WASHINGTON — The House Financial Services Committee is expected to pass an amendment this week that would exempt community banks from enforcement by a proposed new consumer protection agency — a move that would eliminate their opposition and provide a significant boost to legislation creating the new supervisor.
The amendment by Reps. Brad Miller, D-N.C., and Dennis Moore, D-Kan., would leave enforcement of consumer protection rules for banks with $10 billion of assets and less with the existing regulatory agencies.
Though the proposed Consumer Financial Protection Agency would write new consumer rules that would govern all institutions, only nonbank financial institutions and larger banks would be subject to regular exams by the new agency.
The Independent Community Bankers of America supports the amendment and the change is likely to reduce community bank opposition to the broader bill.
"The Miller amendment mitigates many of the concerns of the community banking industry," said Camden Fine, the group's president. "ICBA appreciates Chairman Barney Frank's listening to our concerns and responding to them."
Pacifying community bankers would splinter the banking industry's united opposition to the CFPA, and significantly improve its odds of quick passage. Community banks have pressed their representatives for months in opposition to the new agency, worrying it would focus more on small banks and create an added burden for them. Their lobbying against the bill helped to scuttle a planned committee vote in July. In recent weeks, however, the ICBA has engaged with Frank's office and other key lawmakers about the proposed amendment.
Most analysts said they expect the amendment to pass, though it was unclear when a vote would be held. The committee spent most of Wednesday debating a separate bill to regulate derivatives. (See story on page 1.) It is expected to take a final vote on that bill Thursday, and continue debate on the CFPA legislation through Friday.
If the amendment passes, it would leave larger banks fighting the CFPA legislation on two fronts. Big banks have been fiercely lobbying to preserve federal preemption of state consumer protection laws. Under the Frank bill, the states would have the power to write tougher rules and enforce them against national banks.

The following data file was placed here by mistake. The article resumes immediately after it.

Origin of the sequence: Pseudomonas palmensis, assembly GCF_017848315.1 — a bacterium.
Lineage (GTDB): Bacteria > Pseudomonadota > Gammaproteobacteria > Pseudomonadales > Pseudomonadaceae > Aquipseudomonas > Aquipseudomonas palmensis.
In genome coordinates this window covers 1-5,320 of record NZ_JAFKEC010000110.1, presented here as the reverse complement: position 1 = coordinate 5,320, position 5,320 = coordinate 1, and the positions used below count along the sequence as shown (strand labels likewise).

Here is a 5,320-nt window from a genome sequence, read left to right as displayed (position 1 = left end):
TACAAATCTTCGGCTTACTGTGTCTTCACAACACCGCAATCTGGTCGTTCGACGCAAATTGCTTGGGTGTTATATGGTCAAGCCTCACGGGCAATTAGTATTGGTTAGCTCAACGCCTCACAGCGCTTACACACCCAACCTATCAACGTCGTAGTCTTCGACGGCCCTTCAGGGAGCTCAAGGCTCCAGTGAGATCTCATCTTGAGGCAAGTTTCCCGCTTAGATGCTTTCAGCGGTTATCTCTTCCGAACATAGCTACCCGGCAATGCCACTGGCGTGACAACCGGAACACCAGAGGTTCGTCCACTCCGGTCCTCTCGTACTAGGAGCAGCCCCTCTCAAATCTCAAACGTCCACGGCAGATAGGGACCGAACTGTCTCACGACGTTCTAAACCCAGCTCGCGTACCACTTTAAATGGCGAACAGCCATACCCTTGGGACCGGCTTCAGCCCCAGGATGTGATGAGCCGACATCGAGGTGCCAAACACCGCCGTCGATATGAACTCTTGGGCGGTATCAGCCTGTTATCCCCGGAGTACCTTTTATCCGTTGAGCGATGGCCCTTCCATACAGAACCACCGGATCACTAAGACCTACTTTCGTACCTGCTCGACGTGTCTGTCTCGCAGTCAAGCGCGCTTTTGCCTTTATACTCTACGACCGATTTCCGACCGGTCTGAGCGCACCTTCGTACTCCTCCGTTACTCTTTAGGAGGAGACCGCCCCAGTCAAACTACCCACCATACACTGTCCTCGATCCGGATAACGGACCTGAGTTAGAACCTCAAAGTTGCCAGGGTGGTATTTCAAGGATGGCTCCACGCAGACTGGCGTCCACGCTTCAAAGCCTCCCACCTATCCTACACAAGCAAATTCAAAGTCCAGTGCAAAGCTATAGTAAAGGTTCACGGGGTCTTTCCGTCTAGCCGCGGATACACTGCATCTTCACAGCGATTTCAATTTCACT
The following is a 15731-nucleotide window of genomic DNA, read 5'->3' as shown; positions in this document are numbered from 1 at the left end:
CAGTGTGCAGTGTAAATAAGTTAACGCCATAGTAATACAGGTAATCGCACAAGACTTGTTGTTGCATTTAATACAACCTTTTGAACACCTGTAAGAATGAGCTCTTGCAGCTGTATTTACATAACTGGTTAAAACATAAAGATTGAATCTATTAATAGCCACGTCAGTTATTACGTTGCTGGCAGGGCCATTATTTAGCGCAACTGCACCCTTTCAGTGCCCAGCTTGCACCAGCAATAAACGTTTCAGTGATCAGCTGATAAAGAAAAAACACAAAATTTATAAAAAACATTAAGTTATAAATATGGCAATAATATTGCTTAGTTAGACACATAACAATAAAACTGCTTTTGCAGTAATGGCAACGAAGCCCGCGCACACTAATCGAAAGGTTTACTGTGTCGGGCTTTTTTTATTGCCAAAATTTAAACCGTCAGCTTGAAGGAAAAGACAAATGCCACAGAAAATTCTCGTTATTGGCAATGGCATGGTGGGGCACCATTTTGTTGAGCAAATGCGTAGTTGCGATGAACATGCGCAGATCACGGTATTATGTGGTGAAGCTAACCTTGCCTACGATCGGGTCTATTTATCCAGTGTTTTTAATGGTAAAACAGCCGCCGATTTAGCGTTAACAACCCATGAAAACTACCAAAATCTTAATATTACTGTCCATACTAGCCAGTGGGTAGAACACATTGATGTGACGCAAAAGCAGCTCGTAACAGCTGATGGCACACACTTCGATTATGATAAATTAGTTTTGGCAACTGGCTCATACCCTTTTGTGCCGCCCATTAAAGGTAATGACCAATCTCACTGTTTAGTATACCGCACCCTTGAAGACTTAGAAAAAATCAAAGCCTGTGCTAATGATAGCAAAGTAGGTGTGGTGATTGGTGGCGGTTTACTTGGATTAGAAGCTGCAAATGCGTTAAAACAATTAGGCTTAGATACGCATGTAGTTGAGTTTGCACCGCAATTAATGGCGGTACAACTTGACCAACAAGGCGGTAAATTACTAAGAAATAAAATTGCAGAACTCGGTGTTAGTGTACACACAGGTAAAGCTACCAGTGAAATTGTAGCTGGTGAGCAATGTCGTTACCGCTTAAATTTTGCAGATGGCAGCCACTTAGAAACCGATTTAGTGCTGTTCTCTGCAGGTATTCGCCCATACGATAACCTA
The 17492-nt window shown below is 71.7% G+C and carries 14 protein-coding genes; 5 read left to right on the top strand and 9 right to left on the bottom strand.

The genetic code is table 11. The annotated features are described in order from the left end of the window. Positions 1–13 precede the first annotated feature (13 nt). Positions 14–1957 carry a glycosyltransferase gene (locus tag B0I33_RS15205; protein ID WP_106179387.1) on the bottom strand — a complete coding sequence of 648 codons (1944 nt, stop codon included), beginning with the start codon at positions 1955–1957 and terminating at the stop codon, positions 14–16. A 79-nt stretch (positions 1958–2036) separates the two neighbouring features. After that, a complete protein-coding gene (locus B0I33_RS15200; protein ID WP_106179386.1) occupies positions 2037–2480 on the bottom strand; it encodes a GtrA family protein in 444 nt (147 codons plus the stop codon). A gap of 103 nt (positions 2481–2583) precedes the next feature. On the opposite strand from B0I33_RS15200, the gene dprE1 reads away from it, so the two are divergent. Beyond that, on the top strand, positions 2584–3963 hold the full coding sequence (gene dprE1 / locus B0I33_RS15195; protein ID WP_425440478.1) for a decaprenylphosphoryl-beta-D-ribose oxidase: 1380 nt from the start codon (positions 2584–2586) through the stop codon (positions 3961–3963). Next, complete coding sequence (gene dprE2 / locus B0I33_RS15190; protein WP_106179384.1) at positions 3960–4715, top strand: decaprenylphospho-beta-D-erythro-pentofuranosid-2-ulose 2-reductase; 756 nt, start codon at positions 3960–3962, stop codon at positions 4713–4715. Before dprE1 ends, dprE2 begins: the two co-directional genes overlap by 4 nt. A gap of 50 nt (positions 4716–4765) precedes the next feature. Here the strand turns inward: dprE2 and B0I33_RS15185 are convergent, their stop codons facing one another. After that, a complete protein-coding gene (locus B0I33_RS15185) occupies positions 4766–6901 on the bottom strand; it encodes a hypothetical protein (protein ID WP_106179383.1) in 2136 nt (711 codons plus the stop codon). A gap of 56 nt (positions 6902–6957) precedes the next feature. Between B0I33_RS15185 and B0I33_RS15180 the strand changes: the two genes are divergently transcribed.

In an interview, Miller said the amendment, which also exempts credit unions with assets of less than $1.5 billion from direct oversight by the CFPA, was a fair compromise. "We've been talking to bankers since June to make sure the CFPA has the powers it needs … to address existing abuses and new abuses and to do it in a way that does not necessarily burden smaller banks and credit unions that have not been the worst actors," Miller said.
Though Frank declined to comment on the amendment Wednesday, saying he was focusing first on the derivatives bill, Miller and others said the amendment was supported by the Massachusetts Democrat. Such support virtually guarantees it will be approved by the committee.
"It is obviously a pretty broad spectrum of Democrats that will be in favor," Miller said. "The chairman's been involved at every step as you can imagine. … He supports the amendment."
Brian Gardner, an analyst with KBW Inc., said bringing the ICBA and small credit unions on board would bolster support for the overall bill. "Their support would certainly change things and make it easier to pass a tougher bill than what could pass without their support," he said.
Less clear was the fate of preemption in the committee's deliberations. Though Rep. Mel Watt, D-N.C., and other lawmakers continued to work on that issue during debate on the legislation Wednesday, the panel is expected to keep it largely intact.
Even with the Miller amendment, the consumer agency would potentially have some oversight of smaller banks. Under the measure, the consumer agency would have the power to send an examiner to participate in any consumer compliance exam and could review exams by the prudential regulators.
The consumer agency would also have the authority to yank the prudential regulator's right to conduct consumer compliance exams on a bank-by-bank basis if it determines that the regulator has failed to adequately conduct consumer compliance exams. Before the consumer agency could remove the prudential regulator, it would have to place the institution on a "heightened" exam period for at least one exam cycle during which time the consumer agency would also participate in exams.
The Treasury secretary would have power to overrule the consumer agency's decision to remove a prudential regulator from consumer compliance exams.
The amendment would let the prudential regulator retain primary enforcement authority for violations arising out of the examination process. The consumer agency would have the power to evaluate the prudential regulator's nonpublic actions and decide to take public enforcement actions, but it would need to first petition the prudential regulator for additional enforcement action. The consumer agency could also take enforcement actions arising from the consumer complaints.
The measure also would give the consumer agency discretion to let larger institutions retain consumer compliance enforcement with their primary regulators.